Diabetes in children
Type 1 diabetes in children is a condition in which your child's pancreas no longer produce the insulin your child needs to survive, and you'll need to replace the missing insulin. Type 1 diabetes in children used to be known as juvenile diabetes or insulin-dependent diabetes.
The diagnosis of type 1 diabetes in children can be overwhelming at first. Suddenly, you and your child — depending on his or her age — must learn how to give injections, count carbohydrates and monitor blood sugar.
The signs and symptoms of type 1 diabetes in children usually develop quickly, over a period of weeks.
* Increased thirst and frequent urination. As excess sugar builds up in your child's bloodstream, fluid is pulled from the tissues. This may leave your child thirsty. As a result, your child may drink — and urinate — more than usual.
* Extreme hunger. Without enough insulin to move sugar into your child's cells, your child's muscles and organs become energy depleted. This triggers intense hunger.
* Weight loss. Despite eating more than usual to relieve hunger, your child may lose weight — sometimes rapidly. Without the energy sugar supplies, muscle tissues and fat stores simply shrink. Unexplained weight loss is often the first sign to be noticed.
* Fatigue. If your child's cells are deprived of sugar, he or she may become tired and lethargic.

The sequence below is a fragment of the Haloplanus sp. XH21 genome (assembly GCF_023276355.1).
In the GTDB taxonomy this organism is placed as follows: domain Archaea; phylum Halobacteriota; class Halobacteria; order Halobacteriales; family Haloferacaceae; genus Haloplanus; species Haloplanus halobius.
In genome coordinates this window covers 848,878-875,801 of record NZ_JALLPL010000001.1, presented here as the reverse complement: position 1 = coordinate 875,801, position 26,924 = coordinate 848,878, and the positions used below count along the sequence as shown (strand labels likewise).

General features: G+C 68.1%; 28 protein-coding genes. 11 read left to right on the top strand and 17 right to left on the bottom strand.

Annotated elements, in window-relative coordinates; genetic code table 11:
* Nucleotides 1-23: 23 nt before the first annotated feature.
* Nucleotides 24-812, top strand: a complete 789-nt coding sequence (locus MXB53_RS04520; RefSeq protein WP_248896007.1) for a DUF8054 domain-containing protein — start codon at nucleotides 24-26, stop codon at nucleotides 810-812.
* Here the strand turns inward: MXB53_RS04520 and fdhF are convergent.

* Irritability or unusual behaviour. Children with undiagnosed type 1 diabetes may suddenly seem moody or irritable.
* Blurred vision. If your child's blood sugar is too high, fluid may be pulled from the lenses of your child's eyes. This may affect your child's ability to focus clearly.
* Yeast infection. Girls with type 1 diabetes may have a genital yeast infection, and babies can develop diaper rash caused by yeast.
The exact cause of type 1 diabetes is unknown. Scientists do know that in most people with type 1 diabetes, the body's own immune system — which normally fights harmful bacteria and viruses — mistakenly destroys the insulin-producing (islet) cells in the pancreas. Genetics may play a role in this process, and exposure to certain viruses may trigger the disease.
There aren't many known risk factors for type 1 diabetes, though researchers continue to find new possibilities.
Known risk factors include:
* A family history. Anyone with a parent or siblings with type 1 diabetes has a slightly increased risk of developing the condition.
* Genes. The presence of certain genes indicates an increased risk of developing type 1 diabetes. In some cases — usually through a clinical trial — genetic testing can be done to determine if a child who has a family history of type 1 diabetes is at increased risk of developing the condition.
Type 1 diabetes can affect nearly every major organ in your child's body, including the heart, blood vessels, nerves, eyes and kidneys. The good news is that keeping your child's blood sugar level close to normal most of the time can dramatically reduce the risk of these complications.
Source: Mayo Clinic